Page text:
||A Review of: Leo, A Life
by John Ayer
In 1957 liquor magnate Sam Bronfman wanted to shake up a
conservatively-run family trust called Cemp Investment in order to
produce more exciting yields. The man he chose to accomplish this,
Leo Kolber, was an unusual, even eccentric, choice. Kolber after
all was just 28 and his successes were limited to a few small real
estate developments in Montreal. Ostensibly Kolber's prime qualification
was that he was a college buddy of Sam's son, Charles, from McGill
University. Because of this friendship, Kolber had managed to become
a guest at the Bronfman's Westmount mansion regularly enough that
Charles's mother Saidye wondered whether Kolber wasn't just a gold
digger. But Sam Bronfman liked Kolber. He recognized a hard-edged
will to succeed in Kolber not unlike his own. Apparently, Bronfman
approvingly told his wife that Kolber was "a little Jewish boy
on the make."
Kolber was given the task and his success was decidedly stellar.
Although Bronfman was personally nervous about real estate, Kolber
was attracted to it to the exclusion of most everything else. In
his autobiography, Leo: A Life, which he has written with the help
of journalist Ian MacDonald, Kolber admits he was lucky. He was the
right man in the right place at the right time. In the late fifties
and early sixties, Canadian urban real estate was cheap just when
there was a ferocious demand for new development. The results were
business complexes like the TD Centre in Toronto and gargantuan
enclosed shopping centres so beloved by middle class shoppers.
Through Kolber's foresight in exploiting these trends, the Bronfman
family managed to add a second real estate fortune to that of its
well known liquor business.
Kolber wasn't just the mastermind. Because he was given a percentage
of profits from the start, he became extremely wealthy himself. He
gave lavishly to the arts and to Israeli causes. He became the
bagman of the federal Liberal party and a senator who chaired the
Senate Banking Committee. He managed to stay out of the limelight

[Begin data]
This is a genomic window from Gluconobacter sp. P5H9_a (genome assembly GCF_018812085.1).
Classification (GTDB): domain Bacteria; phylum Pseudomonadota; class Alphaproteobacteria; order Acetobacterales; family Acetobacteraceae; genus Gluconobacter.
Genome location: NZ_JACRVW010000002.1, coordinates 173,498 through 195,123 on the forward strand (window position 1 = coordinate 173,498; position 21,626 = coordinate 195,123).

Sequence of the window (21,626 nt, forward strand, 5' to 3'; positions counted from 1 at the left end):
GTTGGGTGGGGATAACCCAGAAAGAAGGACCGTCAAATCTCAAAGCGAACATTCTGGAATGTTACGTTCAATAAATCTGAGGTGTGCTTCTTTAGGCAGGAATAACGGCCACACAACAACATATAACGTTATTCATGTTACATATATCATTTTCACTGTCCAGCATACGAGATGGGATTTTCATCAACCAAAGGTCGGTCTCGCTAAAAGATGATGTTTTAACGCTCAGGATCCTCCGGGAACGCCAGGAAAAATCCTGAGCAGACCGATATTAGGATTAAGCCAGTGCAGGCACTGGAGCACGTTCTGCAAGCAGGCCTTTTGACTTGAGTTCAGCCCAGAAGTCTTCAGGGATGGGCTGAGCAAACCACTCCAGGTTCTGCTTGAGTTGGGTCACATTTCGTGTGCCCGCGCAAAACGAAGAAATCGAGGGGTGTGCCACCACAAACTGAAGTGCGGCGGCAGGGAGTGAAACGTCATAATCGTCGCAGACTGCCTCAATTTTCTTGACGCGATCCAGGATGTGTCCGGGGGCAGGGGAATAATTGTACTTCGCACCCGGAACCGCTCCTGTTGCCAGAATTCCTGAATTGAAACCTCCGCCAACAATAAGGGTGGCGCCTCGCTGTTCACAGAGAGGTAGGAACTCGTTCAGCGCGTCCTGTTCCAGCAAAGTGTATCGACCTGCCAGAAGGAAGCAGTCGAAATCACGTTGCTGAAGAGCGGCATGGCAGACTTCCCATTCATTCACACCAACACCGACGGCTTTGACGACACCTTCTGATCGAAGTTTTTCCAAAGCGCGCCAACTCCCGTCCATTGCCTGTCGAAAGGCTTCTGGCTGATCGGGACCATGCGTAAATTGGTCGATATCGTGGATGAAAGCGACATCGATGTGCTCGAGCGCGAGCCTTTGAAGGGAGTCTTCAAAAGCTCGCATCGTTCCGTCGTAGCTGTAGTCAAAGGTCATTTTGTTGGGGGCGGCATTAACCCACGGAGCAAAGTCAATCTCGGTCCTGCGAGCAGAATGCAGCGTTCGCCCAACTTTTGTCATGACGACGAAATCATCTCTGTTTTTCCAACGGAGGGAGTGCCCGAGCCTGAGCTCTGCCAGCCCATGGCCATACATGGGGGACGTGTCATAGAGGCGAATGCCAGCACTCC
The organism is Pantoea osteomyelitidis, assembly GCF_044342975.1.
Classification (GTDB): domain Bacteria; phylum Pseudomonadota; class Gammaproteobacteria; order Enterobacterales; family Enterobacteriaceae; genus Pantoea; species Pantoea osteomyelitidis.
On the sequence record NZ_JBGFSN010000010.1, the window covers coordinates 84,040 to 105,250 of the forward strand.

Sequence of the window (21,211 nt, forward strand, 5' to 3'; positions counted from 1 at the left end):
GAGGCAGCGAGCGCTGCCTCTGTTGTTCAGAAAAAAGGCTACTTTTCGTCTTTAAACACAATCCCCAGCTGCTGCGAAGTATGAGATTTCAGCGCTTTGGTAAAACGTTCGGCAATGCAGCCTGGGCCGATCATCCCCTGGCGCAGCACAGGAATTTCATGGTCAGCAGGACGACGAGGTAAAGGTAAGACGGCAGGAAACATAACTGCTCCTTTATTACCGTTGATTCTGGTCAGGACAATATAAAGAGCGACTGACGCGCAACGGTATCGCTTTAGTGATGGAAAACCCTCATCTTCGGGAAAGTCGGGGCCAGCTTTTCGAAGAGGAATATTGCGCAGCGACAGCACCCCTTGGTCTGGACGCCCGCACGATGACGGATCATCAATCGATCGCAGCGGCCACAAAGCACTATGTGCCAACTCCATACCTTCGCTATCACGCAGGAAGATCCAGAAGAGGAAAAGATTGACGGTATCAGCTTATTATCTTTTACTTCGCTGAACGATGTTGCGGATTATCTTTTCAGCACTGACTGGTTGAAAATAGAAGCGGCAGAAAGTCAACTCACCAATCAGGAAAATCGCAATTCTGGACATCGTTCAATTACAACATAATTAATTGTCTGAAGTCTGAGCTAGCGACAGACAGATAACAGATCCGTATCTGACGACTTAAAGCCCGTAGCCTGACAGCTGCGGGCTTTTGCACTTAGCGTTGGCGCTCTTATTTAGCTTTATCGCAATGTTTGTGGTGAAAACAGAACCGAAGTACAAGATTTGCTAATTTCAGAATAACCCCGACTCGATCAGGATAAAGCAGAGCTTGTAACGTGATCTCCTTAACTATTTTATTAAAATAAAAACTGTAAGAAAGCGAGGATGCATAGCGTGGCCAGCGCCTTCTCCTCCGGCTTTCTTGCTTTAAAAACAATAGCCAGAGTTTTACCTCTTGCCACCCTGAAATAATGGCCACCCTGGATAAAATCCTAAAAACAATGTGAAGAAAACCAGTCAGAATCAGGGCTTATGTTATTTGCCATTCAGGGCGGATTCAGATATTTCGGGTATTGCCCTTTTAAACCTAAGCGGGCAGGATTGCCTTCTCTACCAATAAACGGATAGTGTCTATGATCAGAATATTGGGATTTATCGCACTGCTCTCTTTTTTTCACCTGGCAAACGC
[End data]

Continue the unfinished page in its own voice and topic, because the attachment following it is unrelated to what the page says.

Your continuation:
and he seems to have preferred it that way. Yet he did attract some
decidedly unwelcome attention. In the summer of 1971, Kolber and
Mordecai Richler used to hang out, and Richler drained him of
anecdotes about the Bronfmans which ended up in Richler's work,
particularly Solomon Gursky was Here. Kolber ruefully admits he
turned up himself in the novel as the figure Harvey Schwartz with
a poet wife who was quite like his own. In his novel, Richler had
pilloried Harvey Schwartz as the "pet cobra" of the
There's not too much evidence of the cobra in Leo. If he wanted to
allay any impression of that, he has done a good job. In the areas
of his personal life he often overdoes the sentimentality and
self-indulgence. He never tires of telling us about the social perks
of being very wealthy. Because of Cemp's part ownership in MGM, he
says, Cary Grant, who served like Kolber on the board, used to dine
with him in Hollywood and call him in Montreal on his birthday.
Similarly, he was able to open the door of his mansion on his 40th
birthday to find Danny Kaye pretending to be a delivery man for the
party's smoked meat. On his fiftieth birthday it was famous hollywood
songwriter Sammy Cahn leading the orchestra at the Ritz Hotel
reception. A more recent thrill was to schmooze with Tiger Woods.
When he talks about the Bronfmans and the operation of his businesses,
he is much more sober and acute. Being so close to the Bronfmans,
he is able to analyze the foibles and manifold differences of Sam
and Saidye and their four children whose trust he was managing.
Understandably he gives a glowing account of his personal friend,
the amiable Charles, who was the least Bronfman-like of the Bronfmans.
He shows a bit of caution towards the official family heir, Edgar,
who had his periods of personal turmoil. Yet he agrees that Edgar
managed to keep the Bronfman interests on track. It was Edgar who
bought up attractive DuPont stocks. Kolber shows no patience with
Edgar's son, Edgar Jr., whose poor judgment in investing recently
destroyed much of the family's wealth. These facts of course are
now well known. Edgar Jr. managed to convince the family to cash
in their attractive part ownership of DuPont and invest heavily in
Hollywood's MCA just at the time the value of its stocks horribly
Kolber blames Edgar Jr. but also points to deteriorating business
practices antithetical to his own conservative investment strategies.
Creative accounting principles like EBITDA (Earnings Before Interest,
Taxes, Depreciation and Amortization) led to fantasies of riches
and the collapse of large companies. Noting Edgar Jr. was a great
fan of EBITDA, he adds that EBITDA was "one of the reasons
we've had a crisis of corporate governance. By 2003 corporate America
was rushing to restate its earnings. But by then the damage had
been done, not only to investor portfolios, but also to confidence
in markets and business leaders."
In the end, Kolber wants us to know that he has done very well in
life. He has made enormous amounts of money and come to know the
perks and fine life of the wealthy. But he has done so with a
management style which rarely fails because it knows its own strengths
and responsible limits.